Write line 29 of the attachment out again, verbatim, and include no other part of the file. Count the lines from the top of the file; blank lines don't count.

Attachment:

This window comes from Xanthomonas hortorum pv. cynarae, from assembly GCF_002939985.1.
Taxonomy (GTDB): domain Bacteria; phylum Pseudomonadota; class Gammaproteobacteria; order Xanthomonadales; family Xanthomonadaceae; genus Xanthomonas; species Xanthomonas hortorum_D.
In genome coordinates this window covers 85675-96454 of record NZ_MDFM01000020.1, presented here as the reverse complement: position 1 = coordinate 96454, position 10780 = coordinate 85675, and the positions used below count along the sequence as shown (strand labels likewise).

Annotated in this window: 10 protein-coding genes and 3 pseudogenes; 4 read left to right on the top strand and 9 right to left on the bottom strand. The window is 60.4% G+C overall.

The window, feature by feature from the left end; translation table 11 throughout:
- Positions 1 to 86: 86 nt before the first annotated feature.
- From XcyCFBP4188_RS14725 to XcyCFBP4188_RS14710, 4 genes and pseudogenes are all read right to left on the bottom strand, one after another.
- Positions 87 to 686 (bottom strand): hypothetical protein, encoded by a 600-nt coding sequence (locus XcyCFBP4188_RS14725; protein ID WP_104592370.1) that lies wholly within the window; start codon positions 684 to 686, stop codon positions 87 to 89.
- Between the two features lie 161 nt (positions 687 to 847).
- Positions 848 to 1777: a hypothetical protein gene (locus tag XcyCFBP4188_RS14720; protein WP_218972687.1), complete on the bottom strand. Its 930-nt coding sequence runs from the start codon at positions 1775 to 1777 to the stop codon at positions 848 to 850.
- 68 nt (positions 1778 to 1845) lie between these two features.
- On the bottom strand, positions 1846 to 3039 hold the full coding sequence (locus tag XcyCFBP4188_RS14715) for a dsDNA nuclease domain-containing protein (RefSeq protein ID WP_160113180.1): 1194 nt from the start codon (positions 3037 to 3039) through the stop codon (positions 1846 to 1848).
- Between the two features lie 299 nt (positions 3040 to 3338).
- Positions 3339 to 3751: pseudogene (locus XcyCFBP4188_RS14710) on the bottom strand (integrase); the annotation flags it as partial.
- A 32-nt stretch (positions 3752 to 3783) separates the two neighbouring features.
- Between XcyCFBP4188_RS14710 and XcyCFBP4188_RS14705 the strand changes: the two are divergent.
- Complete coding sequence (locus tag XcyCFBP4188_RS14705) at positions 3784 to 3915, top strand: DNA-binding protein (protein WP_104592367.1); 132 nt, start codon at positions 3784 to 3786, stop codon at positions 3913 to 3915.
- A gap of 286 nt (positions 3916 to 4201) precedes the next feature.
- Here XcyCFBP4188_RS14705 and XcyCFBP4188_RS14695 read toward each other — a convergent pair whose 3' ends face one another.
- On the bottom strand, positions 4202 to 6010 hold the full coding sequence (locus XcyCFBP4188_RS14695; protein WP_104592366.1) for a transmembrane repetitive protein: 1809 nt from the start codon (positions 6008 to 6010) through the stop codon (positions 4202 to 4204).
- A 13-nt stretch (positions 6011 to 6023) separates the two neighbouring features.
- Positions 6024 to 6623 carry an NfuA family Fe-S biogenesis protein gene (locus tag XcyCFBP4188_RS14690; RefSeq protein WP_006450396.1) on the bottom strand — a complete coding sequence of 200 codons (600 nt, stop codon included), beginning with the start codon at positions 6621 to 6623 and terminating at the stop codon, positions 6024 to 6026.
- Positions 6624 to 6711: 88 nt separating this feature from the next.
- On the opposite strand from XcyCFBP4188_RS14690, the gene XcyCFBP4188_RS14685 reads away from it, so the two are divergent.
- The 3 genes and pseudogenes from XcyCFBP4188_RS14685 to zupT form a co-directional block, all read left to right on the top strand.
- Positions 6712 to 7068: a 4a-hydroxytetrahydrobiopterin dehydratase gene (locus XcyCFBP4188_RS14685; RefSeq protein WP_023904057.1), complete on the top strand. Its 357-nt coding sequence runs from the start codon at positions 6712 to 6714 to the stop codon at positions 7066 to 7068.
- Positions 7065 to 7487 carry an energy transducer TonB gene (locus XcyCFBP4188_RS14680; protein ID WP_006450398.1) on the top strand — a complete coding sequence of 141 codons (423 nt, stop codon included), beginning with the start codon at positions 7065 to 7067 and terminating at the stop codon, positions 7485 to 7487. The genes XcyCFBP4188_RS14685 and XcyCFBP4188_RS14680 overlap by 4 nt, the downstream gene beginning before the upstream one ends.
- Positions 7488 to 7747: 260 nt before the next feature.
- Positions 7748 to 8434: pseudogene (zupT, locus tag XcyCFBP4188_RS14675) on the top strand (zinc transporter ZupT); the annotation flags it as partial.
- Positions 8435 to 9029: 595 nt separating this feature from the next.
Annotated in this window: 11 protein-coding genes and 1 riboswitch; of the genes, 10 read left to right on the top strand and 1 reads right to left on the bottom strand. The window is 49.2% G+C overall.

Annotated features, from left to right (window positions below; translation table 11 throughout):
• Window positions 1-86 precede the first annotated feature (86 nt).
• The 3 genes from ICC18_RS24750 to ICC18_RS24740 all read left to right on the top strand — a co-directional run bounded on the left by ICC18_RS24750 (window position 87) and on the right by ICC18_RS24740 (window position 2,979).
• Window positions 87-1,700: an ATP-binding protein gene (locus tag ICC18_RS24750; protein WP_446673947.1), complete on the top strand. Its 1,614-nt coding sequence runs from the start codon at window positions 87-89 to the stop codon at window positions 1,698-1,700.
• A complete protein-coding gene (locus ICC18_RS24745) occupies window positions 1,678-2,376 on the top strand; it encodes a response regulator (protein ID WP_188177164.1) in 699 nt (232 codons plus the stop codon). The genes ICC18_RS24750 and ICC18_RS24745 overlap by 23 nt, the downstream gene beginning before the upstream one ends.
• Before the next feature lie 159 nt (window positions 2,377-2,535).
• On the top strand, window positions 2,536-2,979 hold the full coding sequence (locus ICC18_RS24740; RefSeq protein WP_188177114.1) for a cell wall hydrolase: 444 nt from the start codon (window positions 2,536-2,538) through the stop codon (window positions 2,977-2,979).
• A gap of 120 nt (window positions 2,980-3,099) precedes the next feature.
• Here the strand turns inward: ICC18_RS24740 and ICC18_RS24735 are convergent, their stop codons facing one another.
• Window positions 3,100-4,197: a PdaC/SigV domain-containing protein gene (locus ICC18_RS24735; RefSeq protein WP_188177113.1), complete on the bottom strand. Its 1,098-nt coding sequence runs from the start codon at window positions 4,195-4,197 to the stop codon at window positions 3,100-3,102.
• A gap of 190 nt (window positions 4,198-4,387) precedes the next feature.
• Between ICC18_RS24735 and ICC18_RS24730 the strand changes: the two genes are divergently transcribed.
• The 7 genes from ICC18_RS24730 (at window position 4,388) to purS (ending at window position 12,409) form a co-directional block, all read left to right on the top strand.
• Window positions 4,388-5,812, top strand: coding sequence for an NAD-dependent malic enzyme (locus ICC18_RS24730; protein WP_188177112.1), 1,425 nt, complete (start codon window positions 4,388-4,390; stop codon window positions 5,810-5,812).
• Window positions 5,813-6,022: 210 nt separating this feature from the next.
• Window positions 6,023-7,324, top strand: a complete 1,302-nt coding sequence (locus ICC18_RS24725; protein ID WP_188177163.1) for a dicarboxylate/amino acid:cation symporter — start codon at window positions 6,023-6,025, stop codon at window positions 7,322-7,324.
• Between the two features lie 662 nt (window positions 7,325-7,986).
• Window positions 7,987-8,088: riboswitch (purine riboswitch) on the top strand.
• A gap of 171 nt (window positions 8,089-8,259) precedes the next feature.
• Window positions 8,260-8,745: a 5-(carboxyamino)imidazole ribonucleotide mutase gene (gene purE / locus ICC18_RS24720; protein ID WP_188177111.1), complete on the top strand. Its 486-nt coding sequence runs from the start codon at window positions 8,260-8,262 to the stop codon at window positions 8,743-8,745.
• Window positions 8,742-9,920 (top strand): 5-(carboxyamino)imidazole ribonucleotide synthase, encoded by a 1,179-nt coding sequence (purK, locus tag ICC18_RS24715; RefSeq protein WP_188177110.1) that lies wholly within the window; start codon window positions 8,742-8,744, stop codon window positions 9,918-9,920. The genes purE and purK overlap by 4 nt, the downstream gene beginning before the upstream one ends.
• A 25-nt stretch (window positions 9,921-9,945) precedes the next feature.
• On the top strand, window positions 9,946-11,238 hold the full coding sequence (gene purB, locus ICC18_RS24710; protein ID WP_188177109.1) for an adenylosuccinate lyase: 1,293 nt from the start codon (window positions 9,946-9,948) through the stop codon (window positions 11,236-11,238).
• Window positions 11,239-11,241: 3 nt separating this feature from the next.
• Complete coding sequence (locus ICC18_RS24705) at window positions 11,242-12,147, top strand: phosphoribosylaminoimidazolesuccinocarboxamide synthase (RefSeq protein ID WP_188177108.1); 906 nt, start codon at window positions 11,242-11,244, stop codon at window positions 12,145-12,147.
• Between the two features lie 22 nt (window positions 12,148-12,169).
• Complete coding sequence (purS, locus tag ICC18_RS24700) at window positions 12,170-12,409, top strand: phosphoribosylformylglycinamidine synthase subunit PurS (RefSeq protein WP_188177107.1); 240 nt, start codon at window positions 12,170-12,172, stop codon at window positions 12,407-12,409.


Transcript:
- Positions 7748 to 8434: pseudogene (zupT, locus tag XcyCFBP4188_RS14675) on the top strand (zinc transporter ZupT); the annotation flags it as partial.